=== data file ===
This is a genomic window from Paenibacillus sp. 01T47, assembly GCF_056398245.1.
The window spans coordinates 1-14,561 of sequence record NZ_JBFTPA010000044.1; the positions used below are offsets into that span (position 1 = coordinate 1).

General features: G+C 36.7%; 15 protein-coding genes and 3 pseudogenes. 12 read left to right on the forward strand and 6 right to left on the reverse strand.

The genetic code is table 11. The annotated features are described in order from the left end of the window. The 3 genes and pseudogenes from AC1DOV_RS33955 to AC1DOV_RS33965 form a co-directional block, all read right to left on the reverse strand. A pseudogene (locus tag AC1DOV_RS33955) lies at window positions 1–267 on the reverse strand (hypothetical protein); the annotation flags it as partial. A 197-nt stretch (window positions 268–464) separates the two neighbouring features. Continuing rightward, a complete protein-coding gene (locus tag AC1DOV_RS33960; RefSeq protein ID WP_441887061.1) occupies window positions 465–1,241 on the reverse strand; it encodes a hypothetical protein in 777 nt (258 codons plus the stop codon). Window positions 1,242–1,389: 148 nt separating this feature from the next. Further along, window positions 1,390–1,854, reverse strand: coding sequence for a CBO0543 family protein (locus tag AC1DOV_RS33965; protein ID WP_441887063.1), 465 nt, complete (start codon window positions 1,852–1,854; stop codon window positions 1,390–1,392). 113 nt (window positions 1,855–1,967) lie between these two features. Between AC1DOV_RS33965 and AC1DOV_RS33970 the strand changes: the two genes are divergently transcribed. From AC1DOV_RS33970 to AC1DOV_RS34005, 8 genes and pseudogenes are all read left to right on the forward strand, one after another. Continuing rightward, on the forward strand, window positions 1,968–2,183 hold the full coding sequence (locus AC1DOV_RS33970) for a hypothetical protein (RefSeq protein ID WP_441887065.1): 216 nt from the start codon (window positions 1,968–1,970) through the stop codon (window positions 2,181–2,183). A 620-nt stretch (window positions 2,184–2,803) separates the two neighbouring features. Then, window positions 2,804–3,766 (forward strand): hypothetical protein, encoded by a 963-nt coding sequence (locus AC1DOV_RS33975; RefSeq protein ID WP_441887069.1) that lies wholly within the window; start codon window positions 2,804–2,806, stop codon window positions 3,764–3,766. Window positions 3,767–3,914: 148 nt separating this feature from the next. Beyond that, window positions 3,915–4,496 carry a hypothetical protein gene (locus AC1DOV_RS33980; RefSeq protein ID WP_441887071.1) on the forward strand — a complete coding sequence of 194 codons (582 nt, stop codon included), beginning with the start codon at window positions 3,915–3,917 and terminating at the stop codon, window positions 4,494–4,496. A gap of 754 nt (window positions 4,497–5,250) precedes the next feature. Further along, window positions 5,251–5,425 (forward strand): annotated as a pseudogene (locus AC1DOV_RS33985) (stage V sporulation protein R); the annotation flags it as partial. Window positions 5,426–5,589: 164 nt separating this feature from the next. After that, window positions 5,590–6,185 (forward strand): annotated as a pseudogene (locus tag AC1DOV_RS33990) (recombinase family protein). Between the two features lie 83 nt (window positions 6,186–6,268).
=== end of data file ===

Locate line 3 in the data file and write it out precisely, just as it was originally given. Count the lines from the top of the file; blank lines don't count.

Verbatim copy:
General features: G+C 36.7%; 15 protein-coding genes and 3 pseudogenes. 12 read left to right on the forward strand and 6 right to left on the reverse strand.